Organisational change involves expectations, but these can differ markedly from employer to employee. To stay agile, businesses must be prepared to change, and in uncertain times, employees increasingly face new challenges, requiring that they may no longer have a fixed role for an extended period.
Feeling the Impact
At a certain level, many organisations expect employees to be adaptable and to have skills in different areas, including organisational, technical, conceptual, personal and people management.
“This can make the workplace a more challenging environment, as managers are required to fulfil different roles, and may, in turn, require their staff to do likewise,” Lisa observes.
Some job changes may involve taking on new responsibilities, but there can be circumstances where a role undergoes a radical shift, which is when problems may arise.
“It can happen that individuals are taken out of one managerial environment and put into another. This can engender both insecurity and resentment, and may then affect performance”
In times of economic uncertainty, businesses may reduce their workforce while expecting employees who remain to take on additional responsibilities, but this can become an established way of structuring a company, with the expectation that employees will perpetually shift and expand their roles.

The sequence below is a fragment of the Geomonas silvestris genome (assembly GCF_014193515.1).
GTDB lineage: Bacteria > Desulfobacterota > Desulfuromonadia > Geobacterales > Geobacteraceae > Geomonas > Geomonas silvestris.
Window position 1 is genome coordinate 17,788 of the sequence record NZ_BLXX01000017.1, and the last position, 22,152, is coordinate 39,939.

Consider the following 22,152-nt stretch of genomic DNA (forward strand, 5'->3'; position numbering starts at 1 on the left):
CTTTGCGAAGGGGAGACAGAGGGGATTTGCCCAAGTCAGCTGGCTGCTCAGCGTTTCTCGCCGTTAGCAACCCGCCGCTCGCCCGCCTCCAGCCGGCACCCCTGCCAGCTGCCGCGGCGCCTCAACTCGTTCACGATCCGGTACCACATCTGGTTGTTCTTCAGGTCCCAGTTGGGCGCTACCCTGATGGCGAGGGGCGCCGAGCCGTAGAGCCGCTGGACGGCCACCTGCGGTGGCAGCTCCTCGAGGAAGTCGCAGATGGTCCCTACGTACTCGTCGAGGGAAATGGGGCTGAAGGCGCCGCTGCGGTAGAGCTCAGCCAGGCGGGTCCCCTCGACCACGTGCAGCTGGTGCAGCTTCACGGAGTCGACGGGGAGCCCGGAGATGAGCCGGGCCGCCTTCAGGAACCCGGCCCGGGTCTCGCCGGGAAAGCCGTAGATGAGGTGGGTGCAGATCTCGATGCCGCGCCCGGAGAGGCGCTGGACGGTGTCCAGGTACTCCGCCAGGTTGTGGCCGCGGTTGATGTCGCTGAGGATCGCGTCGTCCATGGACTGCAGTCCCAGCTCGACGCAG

“At senior manager level, there is an increased fluidity in the roles people must take on and adapt to,” Lisa says. “What employers must do is adequately cover any gaps in training, while managing expectations. And employees must also be aware of the demands being put on them, and be ready to speak out if they feel they are not prepared for them.”
Expectations from Organisational Change
Lisa points out that communication is critical during change.
“Radical changes in jobs may occur because a company isn’t static, and is continually looking at new initiatives. In this case, it is vital that the business talks to its staff positively about this”
Similarly, where individuals face change, maintaining a positive outlook, while being prepared to ask questions about training and expectations, is key.
“Just as negativity can spread, so confidence can be contagious,” Lisa says. “Therefore, it’s up to organisations to instil confidence in their people in times of change, and to enable employees to feel confident in the roles they have to adapt to.”